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Dyslexia: Both disability and strength

Understanding the dyslexic brain

Odds are you know several people who have dyslexia. You might not know they’re dyslexic, they might not even know they are, but statistically they’re out there.

People with dyslexia process information visually in a three-dimensional way. For some tasks this can be beneficial, but when it comes to decoding two-dimensional symbols it becomes a learning disability.

Dyslexia is not linked to intelligence and although only 10 percent of the population have dyslexia is estimated that 40 to 60 percent of self-made millionaires are dyslexic, including billionaires Bill Gates, Steve Jobs, and Sir Richard Branson. A list of history’s most famous dyslexics includes Albert Einstein, Henry Ford, Walt Disney, Leonardo da-Vinci, Hans Christian Anderson and Pablo Piasso.

Most adults with dyslexia can read and write to some degree, but it takes concentration and hard work. Therapist Jayne Pivac compares the dyslexic experience with written language to driving a car.

“Think about everything you do in a car, especially a manual. That requires a lot of effort at first, but eventually you master it, well ,dyslexics don’t have mastery. It’s not automatic for them. It requires effort,” she told upstart.

Language is processed in the left hemisphere of the brain, but dyslexics predominately use their right side to process information. This is referred to as picture thinking and involves multi-sensory, three dimensional images. Pivac considers this to be high level thinking.

“Right brainers think five times faster than left brain word thinkers. Pictures and images can be happening so quickly that you can’t even be aware that they are happening, so it’s a subliminal form of thinking,” she said.

Despite the numerous disadvantages faced by dyslexics, they have many strengths that are sometimes referred to as dyslexic super powers.

These strengths include creativity, empathy, imagination, intuition, curiosity and superior reasoning. They can experience thought as reality and are able to see the big picture.

For these reasons, President of the Australian Dyslectic Association (ADA) Jodi Clements believes staff members with dyslexia can be a benefit to a business, especially when given the right support.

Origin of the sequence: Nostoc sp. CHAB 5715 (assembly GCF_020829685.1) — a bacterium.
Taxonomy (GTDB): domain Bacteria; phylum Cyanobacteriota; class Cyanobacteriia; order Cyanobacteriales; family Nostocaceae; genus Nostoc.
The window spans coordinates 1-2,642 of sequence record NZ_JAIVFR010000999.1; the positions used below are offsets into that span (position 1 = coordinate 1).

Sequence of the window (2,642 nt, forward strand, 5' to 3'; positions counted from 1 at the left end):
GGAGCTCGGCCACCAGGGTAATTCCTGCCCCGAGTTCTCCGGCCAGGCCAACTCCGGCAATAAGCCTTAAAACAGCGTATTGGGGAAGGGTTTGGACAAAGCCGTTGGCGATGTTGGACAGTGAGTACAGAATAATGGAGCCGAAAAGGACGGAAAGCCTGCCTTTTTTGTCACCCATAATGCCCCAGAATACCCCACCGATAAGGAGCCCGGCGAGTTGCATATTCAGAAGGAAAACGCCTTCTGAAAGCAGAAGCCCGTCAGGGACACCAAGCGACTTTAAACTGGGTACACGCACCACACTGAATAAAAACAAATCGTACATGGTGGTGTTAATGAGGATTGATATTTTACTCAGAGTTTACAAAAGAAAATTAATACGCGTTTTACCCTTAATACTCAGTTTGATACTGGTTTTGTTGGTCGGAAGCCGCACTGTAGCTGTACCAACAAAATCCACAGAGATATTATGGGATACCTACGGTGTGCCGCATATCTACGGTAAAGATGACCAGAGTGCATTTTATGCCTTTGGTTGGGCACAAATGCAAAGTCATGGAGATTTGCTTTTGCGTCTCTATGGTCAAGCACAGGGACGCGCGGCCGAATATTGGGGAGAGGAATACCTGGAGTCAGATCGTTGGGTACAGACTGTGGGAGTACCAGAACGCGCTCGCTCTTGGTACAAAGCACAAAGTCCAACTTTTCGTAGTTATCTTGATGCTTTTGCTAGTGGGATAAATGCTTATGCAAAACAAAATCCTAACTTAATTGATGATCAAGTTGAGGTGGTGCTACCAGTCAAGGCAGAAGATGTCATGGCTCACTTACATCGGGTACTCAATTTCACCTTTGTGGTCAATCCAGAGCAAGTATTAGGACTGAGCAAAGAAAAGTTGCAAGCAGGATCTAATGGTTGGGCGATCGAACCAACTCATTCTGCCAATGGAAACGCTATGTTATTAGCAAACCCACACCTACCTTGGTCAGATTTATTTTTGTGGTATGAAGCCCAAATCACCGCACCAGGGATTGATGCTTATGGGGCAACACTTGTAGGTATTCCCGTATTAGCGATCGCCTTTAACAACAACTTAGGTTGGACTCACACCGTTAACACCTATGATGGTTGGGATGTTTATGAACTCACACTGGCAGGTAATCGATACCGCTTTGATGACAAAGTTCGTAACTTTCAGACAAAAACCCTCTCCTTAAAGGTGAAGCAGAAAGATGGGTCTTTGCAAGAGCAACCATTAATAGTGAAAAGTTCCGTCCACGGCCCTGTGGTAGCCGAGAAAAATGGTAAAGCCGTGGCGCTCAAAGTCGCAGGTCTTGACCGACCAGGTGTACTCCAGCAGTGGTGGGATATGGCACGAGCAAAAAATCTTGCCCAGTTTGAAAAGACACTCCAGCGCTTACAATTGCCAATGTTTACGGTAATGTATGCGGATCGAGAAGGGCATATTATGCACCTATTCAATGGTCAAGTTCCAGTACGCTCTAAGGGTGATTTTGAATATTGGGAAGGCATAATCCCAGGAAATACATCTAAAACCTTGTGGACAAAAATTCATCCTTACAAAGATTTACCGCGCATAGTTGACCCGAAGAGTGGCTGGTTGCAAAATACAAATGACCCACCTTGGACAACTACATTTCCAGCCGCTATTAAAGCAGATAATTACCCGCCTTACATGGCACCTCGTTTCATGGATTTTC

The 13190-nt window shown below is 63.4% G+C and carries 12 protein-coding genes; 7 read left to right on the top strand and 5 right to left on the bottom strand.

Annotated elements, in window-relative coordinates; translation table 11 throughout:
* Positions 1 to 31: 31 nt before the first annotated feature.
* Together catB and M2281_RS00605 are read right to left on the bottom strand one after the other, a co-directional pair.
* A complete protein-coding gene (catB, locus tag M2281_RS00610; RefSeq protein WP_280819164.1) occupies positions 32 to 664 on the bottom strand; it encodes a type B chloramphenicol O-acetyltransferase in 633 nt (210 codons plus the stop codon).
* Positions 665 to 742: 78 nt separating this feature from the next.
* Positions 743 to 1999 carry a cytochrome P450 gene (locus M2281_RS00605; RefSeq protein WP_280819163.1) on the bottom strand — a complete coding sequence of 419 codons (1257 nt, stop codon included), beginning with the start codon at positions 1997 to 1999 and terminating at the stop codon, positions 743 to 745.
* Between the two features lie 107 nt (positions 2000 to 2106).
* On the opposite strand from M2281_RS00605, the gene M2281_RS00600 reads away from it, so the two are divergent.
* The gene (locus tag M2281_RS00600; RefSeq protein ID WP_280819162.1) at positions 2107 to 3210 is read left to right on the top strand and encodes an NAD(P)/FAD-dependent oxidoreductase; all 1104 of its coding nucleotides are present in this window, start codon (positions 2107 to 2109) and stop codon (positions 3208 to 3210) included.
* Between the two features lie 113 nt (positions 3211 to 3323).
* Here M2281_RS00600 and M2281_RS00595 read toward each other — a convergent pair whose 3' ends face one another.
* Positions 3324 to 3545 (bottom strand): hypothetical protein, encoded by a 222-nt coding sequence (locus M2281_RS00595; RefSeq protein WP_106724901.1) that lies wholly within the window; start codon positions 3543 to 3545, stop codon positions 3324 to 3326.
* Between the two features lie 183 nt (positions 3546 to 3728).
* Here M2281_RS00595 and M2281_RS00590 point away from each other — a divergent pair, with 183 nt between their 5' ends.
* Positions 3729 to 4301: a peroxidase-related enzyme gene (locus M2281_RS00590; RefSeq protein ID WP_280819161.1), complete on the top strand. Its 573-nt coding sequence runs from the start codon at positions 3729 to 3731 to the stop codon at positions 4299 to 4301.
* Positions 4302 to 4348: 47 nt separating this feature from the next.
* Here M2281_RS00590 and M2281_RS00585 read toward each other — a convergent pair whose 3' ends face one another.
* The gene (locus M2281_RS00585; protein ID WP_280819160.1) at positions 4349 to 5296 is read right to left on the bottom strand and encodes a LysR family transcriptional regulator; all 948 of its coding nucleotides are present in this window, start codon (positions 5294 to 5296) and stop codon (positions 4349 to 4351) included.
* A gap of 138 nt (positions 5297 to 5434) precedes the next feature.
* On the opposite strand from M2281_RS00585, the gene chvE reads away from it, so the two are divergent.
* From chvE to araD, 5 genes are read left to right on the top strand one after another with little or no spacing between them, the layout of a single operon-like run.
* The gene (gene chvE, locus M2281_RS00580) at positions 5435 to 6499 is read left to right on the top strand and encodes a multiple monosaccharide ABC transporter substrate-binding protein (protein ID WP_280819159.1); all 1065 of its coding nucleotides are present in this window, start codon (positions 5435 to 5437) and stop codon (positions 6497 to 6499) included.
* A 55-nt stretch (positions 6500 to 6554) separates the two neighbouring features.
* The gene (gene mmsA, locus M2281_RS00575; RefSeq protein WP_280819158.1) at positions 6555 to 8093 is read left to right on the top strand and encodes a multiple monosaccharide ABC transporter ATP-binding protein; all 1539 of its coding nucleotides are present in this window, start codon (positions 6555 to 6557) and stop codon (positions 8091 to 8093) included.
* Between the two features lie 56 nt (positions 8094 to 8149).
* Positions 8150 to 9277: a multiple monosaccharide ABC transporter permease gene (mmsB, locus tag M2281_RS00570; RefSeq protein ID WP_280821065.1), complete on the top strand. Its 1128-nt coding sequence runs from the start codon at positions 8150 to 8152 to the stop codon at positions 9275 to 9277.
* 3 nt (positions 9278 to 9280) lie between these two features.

“Understanding is key along with an awareness of assistive technology. We live in a digital world so there are many programs that can now assist adults with dyslexia to work around the issues that dyslexia may cause,” she told upstart.

Dyslexic adults develop their own tricks and are often prolific users of spell check, speech recognition and speech to test software. There are easy to read fonts and products like scanning reader pens created specifically for dyslexics.

For people who suspect they have dyslexia there are checklists online with examples of dyslexic traits and the way they can manifest in everyday life. Formal diagnoses can cost more than $2000, but Pivac doesn’t believe it’s necessary.

“It’s really simple if you get confused by symbols that are letters or numerals which are in words and there is anxiety attached to that confusion, that’s dyslexia,” she said.

“The only people that want formal assessments is ether because it’s their legal document at high school, or university, to get extra time in exams, or the use of a laptop.”

Knowing there is a reason for their literacy problems can reassuring, but most adults have built successful lives around their dyslexia and won’t need treatment unless they get a promotion or return to study.

If they do decide to get therapy there is a variety of options. Professionals disagree about what method is the best and results vary between individuals. One common form involves phonetics, but Pivac focuses on left brain training.

“Dyslexics shouldn’t be sounding out their words because it’s not natural to their thinking style. If you’re a picture thinker you need to know what the word looks like, the entire word, and then know the sound bite for the entire word,” she said.

Pivac also recommends getting treatment for the mental health problems that can be associated with dyslexia. These include anxiety, low self-esteem and depression. They are not caused directly by dyslexia but are the result of not having the support they needed at school.

As part of their therapy, Pivac helps her clients to address the anxiety and the fear of mistakes caused by the humiliation experienced at school.

“Some of them might have been bullied, or they think their dumb and their stupid and their holding on to it,” she said.

Early intervention is extremely important for people with dyslexia, but for those who slip through the cracks help is available. Understanding, support and assistive technology can ease their burdens and help them reach their full potential.


Photo| Dyslexia by Janine available here and used under a Creative Commons Attribution. The image has not been modified.

Becky Steepe is a third year Bachelor of Media and Communications (Media Industries) student at La Trobe University. You can follow her on Twitter @BeckySteepe

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